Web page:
I do have a speed demon in my 6.5SS that I went for top speeds, but have yet to see any big swings in speed in temps ranging from 25 to 90°. So that is a nice bonus.
Ditto on the temperature swings, we can pig hunt when it's over 100F in the summer and that takes a lot powders off the list. Reloder 26 & 33 IMR 7828 really pick up speed/pressure above ~84F rendering them useless for me during the hot months. Varget, H4350, & H1000, have all been steady for me when it gets hot.
Reloder 26 is the speed powder for many and very stable if you stay under 84F. I ran a Berger 105 over 3,400fps before I hit pressure in a 243 WIN with it.
 

cross

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Yep to all these guys. Availability is a big concern lately. I love H4350 but it was almost unavailable for years. The Hodgdon extreme powders are great as are the new Reloader powders. Old standbys like IMR 4831 are also good. I too tend to lean to the high side, I don’t need my rifles to shoot heavy bullets super fast but I’m disappointed if they’re slow
 

MtPockets

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I look for availability to purchase , high velocity , case fill between 90% to 105% .

Thank you for that, Jim! I've got a few others that I'll be loading for soon, and I was hoping to have an idea of what to look for without posting a question every time I do.

your 243 with 100 gr bullets , give IMR7828sc a look .

Have you experienced the temp instability that Wedgy mentioned? This particular gun is used in everything from sub-zero to upper 90's+.

Thanks to everyone who responded!
 

jimbires

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Have you experienced the temp instability that Wedgy mentioned? This particular gun is used in everything from sub-zero to upper 90's+.

Thanks to everyone who responded!


temps in the upper 90's would concern me . I think about any powder is going to act differently when temps get this high, especially with high humidity .as a rule I don't shoot in these temps .

I just don't see the wild temp swings the guys talk about . I'm sure powder behaves differently according to case fills . maybe by me using high fill % I kind of stabilize the powders , I don't know . in my first post I put up 90% as a minimum case fill . I'd reluctantly use 90% , I'd prefer 95 % - 105% case fill . case fill % much over 105 can cause problems too , one is pushing the bullets back out . I think a lot of temp testing could be flawed . I just don't believe you can take ammo out of a freezer and shoot it on a 90* day and get meaningful info . I'd rather put all the gear in the truck over night and go shoot the next morning . this way everything is at that temp , and the bullet is flying through air of the same temp . I recommend you work up a load and shoot it . shoot it when it's cold , and shoot it when it's hot . this is the only way you'll know how it acts for you .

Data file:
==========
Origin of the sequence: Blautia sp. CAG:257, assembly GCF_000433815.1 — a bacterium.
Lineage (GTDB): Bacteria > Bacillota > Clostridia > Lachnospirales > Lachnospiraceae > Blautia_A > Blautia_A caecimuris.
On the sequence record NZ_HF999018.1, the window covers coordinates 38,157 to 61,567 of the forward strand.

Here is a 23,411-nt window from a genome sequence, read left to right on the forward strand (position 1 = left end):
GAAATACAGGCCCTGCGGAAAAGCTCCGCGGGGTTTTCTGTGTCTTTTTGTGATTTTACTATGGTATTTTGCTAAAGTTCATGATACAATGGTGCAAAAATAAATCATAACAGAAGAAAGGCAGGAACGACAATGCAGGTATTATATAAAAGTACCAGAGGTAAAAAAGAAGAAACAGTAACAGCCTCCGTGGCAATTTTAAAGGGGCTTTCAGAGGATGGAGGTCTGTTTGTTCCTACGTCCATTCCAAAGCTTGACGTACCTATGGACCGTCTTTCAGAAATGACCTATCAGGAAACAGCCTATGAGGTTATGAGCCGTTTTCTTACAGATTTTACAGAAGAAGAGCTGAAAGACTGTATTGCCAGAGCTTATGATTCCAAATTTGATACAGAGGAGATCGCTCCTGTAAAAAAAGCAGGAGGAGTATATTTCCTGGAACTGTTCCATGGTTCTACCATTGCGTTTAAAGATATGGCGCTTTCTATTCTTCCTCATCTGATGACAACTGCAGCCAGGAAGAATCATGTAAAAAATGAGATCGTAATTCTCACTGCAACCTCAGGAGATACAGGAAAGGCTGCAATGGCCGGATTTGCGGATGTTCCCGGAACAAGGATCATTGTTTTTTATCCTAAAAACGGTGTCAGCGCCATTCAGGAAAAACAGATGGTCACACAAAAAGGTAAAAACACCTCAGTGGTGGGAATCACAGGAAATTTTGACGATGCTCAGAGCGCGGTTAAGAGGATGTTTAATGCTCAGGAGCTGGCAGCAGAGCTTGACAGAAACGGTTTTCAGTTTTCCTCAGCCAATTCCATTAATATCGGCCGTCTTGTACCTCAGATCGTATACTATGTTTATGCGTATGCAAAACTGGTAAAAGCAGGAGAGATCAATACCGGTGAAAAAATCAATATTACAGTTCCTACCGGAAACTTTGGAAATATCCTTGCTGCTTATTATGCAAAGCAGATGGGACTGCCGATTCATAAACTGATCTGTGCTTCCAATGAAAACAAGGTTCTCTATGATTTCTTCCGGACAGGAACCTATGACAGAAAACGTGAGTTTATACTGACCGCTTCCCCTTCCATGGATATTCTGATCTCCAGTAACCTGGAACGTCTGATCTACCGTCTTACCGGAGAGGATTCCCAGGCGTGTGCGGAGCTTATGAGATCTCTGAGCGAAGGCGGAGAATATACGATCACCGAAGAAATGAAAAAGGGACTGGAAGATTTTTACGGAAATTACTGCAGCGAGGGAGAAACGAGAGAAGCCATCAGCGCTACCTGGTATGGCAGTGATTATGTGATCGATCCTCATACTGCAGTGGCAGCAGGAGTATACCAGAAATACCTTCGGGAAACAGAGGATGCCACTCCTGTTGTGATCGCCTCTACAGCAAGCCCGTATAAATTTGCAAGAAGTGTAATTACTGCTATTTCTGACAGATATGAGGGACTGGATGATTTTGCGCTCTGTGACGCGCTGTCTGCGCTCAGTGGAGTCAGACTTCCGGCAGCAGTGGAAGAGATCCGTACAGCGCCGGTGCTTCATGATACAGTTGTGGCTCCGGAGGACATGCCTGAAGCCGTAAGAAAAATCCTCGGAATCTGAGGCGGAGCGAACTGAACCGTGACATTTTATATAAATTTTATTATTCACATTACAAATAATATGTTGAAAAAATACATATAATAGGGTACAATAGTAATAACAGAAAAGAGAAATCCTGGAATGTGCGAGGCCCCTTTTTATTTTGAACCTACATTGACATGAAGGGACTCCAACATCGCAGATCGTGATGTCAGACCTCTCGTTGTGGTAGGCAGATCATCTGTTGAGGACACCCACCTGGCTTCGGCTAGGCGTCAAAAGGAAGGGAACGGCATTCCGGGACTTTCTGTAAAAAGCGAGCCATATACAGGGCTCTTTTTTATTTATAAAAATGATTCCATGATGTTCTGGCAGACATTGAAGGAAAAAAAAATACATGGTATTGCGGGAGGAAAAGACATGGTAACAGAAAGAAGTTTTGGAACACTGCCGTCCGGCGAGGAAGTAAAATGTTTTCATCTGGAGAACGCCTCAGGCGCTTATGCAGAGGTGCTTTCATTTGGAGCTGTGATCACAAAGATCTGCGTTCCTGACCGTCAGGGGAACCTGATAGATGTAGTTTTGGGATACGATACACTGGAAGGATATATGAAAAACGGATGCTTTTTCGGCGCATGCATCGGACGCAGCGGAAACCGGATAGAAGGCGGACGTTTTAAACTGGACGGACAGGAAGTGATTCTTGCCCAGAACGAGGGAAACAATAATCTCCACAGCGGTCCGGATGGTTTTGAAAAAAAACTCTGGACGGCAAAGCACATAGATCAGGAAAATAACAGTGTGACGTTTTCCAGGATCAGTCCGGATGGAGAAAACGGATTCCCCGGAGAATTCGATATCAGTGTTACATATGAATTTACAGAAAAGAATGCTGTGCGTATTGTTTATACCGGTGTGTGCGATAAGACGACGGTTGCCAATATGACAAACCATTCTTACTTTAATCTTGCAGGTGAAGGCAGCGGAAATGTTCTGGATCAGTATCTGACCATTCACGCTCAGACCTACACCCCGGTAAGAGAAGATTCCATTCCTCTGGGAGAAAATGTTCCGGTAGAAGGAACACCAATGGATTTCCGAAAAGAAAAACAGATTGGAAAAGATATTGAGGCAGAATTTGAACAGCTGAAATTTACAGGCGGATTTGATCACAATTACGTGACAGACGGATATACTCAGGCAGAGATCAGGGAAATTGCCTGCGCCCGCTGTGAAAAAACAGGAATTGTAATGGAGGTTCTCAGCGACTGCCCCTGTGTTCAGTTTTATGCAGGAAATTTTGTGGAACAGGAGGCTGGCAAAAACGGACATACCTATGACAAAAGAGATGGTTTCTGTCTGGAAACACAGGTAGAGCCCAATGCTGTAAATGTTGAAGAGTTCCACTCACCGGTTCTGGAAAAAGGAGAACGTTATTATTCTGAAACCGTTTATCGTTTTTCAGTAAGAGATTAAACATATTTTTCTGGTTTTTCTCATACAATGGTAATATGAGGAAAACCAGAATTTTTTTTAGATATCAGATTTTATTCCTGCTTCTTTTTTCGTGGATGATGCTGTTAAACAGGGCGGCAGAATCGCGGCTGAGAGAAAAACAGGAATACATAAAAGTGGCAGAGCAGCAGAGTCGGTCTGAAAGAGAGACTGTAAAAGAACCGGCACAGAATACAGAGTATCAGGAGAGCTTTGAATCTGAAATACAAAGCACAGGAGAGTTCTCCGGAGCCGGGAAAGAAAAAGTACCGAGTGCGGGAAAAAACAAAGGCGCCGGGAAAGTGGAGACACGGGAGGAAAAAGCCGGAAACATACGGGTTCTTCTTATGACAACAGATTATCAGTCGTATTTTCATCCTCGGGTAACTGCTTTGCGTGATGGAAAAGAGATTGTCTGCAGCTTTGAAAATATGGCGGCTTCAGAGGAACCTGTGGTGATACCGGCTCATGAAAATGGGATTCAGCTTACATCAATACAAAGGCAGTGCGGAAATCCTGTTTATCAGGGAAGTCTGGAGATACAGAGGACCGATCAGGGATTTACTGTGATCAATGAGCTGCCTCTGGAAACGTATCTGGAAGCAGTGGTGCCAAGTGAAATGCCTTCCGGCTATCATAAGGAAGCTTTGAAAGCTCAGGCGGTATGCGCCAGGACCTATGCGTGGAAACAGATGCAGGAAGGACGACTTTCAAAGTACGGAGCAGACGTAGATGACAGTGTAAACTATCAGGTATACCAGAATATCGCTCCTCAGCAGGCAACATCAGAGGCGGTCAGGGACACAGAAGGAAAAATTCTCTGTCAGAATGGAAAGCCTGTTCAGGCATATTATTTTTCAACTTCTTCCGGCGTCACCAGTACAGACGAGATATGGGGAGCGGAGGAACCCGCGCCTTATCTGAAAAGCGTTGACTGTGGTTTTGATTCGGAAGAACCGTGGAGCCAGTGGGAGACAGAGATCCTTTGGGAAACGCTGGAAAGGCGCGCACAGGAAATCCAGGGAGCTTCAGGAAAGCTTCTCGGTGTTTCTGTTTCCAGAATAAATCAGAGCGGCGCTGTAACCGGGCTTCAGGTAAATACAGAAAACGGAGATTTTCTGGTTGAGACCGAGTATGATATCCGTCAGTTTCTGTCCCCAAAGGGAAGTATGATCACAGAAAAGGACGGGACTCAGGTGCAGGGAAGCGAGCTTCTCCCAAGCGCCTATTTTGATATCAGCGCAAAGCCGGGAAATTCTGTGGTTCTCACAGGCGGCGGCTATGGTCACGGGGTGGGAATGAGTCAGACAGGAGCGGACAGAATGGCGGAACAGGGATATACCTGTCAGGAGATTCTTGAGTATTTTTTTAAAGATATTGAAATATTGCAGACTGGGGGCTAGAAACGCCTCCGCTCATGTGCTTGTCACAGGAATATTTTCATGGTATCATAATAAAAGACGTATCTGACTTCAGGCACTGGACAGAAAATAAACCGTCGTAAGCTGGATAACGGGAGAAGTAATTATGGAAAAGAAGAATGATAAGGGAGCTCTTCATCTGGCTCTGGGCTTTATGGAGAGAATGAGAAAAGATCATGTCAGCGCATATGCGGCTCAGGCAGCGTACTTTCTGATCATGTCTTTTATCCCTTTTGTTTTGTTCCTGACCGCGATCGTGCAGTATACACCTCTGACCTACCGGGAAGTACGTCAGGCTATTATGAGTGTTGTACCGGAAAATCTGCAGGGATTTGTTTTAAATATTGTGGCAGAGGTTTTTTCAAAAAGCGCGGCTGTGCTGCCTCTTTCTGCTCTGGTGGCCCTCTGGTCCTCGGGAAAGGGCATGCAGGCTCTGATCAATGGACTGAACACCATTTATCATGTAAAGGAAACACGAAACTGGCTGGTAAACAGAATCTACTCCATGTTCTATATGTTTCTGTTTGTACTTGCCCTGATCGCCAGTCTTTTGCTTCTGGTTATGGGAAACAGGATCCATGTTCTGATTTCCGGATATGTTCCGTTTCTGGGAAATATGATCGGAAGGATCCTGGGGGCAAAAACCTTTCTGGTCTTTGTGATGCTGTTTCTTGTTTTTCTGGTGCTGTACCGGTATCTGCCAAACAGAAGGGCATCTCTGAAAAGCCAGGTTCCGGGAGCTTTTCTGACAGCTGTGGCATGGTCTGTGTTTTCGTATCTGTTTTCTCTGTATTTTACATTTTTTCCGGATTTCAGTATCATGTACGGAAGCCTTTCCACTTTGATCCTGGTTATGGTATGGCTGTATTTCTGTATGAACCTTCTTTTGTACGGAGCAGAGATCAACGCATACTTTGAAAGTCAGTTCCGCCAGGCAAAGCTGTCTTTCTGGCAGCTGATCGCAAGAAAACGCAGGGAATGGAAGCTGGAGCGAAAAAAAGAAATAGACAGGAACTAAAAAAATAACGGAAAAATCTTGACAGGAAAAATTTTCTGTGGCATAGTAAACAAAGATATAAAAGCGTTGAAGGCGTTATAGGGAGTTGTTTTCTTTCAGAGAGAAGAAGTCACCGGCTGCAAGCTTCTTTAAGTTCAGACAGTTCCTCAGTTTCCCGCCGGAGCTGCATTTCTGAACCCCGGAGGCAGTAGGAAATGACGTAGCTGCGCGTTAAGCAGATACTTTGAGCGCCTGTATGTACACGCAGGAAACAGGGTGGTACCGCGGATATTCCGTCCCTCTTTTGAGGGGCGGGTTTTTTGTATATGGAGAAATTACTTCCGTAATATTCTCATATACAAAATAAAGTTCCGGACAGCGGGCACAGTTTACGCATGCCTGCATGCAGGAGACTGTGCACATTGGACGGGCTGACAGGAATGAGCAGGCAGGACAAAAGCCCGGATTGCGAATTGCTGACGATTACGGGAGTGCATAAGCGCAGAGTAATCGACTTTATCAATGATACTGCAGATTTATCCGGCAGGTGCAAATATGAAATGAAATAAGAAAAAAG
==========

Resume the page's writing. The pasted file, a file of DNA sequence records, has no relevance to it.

jrock

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IMR 4350 was a one and done for me. Shot well enough not to bother with anything else. I've mapped the temperature curve with it and adjust my ballistics accordingly. If I found some H4350 I would try and switch as the IMR brand is pretty sensitive. After I use up the 3 lbs of IMR 4350 I have, then I'll go to RE-23.
 

RockyMtnMT

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IMR 4350 was a one and done for me. Shot well enough not to bother with anything else. I've mapped the temperature curve with it and adjust my ballistics accordingly. If I found some H4350 I would try and switch as the IMR brand is pretty sensitive. After I use up the 3 lbs of IMR 4350 I have, then I'll go to RE-23.
Rl-23 is a bit slower than the 4350. You might look at the rl-16. Right in the same wheel house as the 4350 powders.

Steve